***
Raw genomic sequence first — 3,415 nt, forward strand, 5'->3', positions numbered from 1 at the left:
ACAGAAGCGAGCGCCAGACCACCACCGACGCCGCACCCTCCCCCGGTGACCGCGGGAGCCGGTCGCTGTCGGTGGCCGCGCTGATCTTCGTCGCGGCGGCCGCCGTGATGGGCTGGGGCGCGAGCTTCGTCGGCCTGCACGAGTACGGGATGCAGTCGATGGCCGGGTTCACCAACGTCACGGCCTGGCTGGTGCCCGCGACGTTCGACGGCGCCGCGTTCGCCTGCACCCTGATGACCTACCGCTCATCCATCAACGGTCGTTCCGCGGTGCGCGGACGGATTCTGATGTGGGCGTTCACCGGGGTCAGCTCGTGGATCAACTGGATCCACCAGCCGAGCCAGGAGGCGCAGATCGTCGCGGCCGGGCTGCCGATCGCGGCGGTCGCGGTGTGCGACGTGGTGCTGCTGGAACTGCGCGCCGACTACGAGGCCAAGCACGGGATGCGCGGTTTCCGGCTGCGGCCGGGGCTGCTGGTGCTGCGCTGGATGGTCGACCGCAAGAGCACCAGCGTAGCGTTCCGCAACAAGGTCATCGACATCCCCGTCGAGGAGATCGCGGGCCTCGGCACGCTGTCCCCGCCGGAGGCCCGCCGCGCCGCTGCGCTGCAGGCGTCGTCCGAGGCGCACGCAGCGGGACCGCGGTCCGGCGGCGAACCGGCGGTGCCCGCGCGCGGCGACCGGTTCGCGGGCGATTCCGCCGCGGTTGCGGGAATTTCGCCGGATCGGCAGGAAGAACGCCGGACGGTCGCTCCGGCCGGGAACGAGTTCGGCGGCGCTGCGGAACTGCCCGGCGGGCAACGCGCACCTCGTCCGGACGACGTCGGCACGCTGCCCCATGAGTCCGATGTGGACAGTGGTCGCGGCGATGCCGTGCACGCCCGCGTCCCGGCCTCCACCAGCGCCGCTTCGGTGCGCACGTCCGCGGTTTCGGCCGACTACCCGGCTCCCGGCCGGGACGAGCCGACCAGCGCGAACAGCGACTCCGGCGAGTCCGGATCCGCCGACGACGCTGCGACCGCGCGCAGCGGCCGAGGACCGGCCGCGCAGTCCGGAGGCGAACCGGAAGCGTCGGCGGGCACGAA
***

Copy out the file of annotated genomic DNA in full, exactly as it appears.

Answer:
Raw genomic sequence first — 3,415 nt, forward strand, 5'->3', positions numbered from 1 at the left:
ACAGAAGCGAGCGCCAGACCACCACCGACGCCGCACCCTCCCCCGGTGACCGCGGGAGCCGGTCGCTGTCGGTGGCCGCGCTGATCTTCGTCGCGGCGGCCGCCGTGATGGGCTGGGGCGCGAGCTTCGTCGGCCTGCACGAGTACGGGATGCAGTCGATGGCCGGGTTCACCAACGTCACGGCCTGGCTGGTGCCCGCGACGTTCGACGGCGCCGCGTTCGCCTGCACCCTGATGACCTACCGCTCATCCATCAACGGTCGTTCCGCGGTGCGCGGACGGATTCTGATGTGGGCGTTCACCGGGGTCAGCTCGTGGATCAACTGGATCCACCAGCCGAGCCAGGAGGCGCAGATCGTCGCGGCCGGGCTGCCGATCGCGGCGGTCGCGGTGTGCGACGTGGTGCTGCTGGAACTGCGCGCCGACTACGAGGCCAAGCACGGGATGCGCGGTTTCCGGCTGCGGCCGGGGCTGCTGGTGCTGCGCTGGATGGTCGACCGCAAGAGCACCAGCGTAGCGTTCCGCAACAAGGTCATCGACATCCCCGTCGAGGAGATCGCGGGCCTCGGCACGCTGTCCCCGCCGGAGGCCCGCCGCGCCGCTGCGCTGCAGGCGTCGTCCGAGGCGCACGCAGCGGGACCGCGGTCCGGCGGCGAACCGGCGGTGCCCGCGCGCGGCGACCGGTTCGCGGGCGATTCCGCCGCGGTTGCGGGAATTTCGCCGGATCGGCAGGAAGAACGCCGGACGGTCGCTCCGGCCGGGAACGAGTTCGGCGGCGCTGCGGAACTGCCCGGCGGGCAACGCGCACCTCGTCCGGACGACGTCGGCACGCTGCCCCATGAGTCCGATGTGGACAGTGGTCGCGGCGATGCCGTGCACGCCCGCGTCCCGGCCTCCACCAGCGCCGCTTCGGTGCGCACGTCCGCGGTTTCGGCCGACTACCCGGCTCCCGGCCGGGACGAGCCGACCAGCGCGAACAGCGACTCCGGCGAGTCCGGATCCGCCGACGACGCTGCGACCGCGCGCAGCGGCCGAGGACCGGCCGCGCAGTCCGGAGGCGAACCGGAAGCGTCGGCGGGCACGAA